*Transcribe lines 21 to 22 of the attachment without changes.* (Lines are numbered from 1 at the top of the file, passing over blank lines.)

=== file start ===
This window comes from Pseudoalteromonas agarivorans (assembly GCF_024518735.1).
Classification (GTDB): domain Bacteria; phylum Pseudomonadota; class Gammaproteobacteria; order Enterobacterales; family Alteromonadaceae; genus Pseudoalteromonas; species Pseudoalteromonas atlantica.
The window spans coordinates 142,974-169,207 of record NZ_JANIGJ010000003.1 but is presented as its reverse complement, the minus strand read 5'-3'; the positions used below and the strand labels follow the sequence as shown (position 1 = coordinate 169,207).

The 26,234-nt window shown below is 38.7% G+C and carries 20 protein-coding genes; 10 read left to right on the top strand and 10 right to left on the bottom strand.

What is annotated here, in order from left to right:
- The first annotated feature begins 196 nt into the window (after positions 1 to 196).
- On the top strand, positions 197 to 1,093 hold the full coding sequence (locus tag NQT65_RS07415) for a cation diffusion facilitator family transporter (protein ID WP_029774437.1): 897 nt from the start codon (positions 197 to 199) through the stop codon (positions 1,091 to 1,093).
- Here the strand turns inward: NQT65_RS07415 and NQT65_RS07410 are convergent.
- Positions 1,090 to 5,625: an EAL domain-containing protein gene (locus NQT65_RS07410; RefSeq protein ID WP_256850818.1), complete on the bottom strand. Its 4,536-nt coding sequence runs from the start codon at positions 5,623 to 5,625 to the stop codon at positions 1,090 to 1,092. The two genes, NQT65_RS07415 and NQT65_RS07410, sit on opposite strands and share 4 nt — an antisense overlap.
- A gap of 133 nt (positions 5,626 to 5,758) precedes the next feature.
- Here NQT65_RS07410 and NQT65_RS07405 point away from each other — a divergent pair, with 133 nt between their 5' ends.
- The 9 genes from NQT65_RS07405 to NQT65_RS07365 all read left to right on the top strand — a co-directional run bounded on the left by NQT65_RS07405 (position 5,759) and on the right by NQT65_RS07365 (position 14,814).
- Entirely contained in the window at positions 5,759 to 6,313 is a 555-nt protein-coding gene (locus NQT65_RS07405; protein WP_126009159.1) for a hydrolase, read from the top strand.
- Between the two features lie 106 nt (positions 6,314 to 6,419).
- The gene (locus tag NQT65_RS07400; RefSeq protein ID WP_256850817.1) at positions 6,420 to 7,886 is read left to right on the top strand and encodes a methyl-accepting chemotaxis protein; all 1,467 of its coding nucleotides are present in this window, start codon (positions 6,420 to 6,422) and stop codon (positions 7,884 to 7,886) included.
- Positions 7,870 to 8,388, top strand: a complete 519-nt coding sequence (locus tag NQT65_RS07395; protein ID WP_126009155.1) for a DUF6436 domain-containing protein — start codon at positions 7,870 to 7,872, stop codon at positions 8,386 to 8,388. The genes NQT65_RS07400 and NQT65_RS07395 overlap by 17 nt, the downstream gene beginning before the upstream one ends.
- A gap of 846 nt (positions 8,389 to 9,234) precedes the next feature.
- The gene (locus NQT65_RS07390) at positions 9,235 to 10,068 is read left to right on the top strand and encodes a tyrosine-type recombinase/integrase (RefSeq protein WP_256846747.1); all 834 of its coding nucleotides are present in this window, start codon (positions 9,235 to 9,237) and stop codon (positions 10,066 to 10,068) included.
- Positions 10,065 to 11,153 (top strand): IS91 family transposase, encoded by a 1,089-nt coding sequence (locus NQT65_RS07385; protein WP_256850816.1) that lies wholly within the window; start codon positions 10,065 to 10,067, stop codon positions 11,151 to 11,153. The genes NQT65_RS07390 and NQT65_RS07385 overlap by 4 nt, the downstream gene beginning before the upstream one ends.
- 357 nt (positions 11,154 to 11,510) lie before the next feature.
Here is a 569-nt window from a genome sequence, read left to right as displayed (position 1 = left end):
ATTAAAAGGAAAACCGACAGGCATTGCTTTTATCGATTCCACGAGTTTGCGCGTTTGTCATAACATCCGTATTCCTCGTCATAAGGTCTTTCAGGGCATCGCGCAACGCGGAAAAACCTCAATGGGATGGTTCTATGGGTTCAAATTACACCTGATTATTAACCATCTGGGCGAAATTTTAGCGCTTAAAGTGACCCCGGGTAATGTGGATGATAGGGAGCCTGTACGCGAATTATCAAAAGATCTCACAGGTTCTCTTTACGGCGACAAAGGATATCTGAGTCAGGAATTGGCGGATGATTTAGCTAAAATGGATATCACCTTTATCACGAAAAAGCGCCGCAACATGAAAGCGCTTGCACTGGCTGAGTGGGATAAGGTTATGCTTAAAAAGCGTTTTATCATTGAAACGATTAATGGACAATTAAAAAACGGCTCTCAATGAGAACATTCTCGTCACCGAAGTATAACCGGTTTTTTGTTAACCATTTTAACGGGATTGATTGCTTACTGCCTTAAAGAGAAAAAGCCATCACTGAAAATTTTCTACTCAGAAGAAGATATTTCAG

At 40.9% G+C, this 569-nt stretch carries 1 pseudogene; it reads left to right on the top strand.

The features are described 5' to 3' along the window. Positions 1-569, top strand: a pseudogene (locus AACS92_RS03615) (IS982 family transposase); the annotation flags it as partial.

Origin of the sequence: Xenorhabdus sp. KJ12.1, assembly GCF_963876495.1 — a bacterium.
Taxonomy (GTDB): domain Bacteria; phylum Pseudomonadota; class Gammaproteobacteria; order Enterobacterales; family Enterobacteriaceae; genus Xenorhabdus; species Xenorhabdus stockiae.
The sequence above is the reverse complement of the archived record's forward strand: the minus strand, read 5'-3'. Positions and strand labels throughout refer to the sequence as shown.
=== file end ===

Here is a 569-nt window from a genome sequence, read left to right as displayed (position 1 = left end):
ATTAAAAGGAAAACCGACAGGCATTGCTTTTATCGATTCCACGAGTTTGCGCGTTTGTCATAACATCCGTATTCCTCGTCATAAGGTCTTTCAGGGCATCGCGCAACGCGGAAAAACCTCAATGGGATGGTTCTATGGGTTCAAATTACACCTGATTATTAACCATCTGGGCGAAATTTTAGCGCTTAAAGTGACCCCGGGTAATGTGGATGATAGGGAGCCTGTACGCGAATTATCAAAAGATCTCACAGGTTCTCTTTACGGCGACAAAGGATATCTGAGTCAGGAATTGGCGGATGATTTAGCTAAAATGGATATCACCTTTATCACGAAAAAGCGCCGCAACATGAAAGCGCTTGCACTGGCTGAGTGGGATAAGGTTATGCTTAAAAAGCGTTTTATCATTGAAACGATTAATGGACAATTAAAAAACGGCTCTCAATGAGAACATTCTCGTCACCGAAGTATAACCGGTTTTTTGTTAACCATTTTAACGGGATTGATTGCTTACTGCCTTAAAGAGAAAAAGCCATCACTGAAAATTTTCTACTCAGAAGAAGATATTTCAG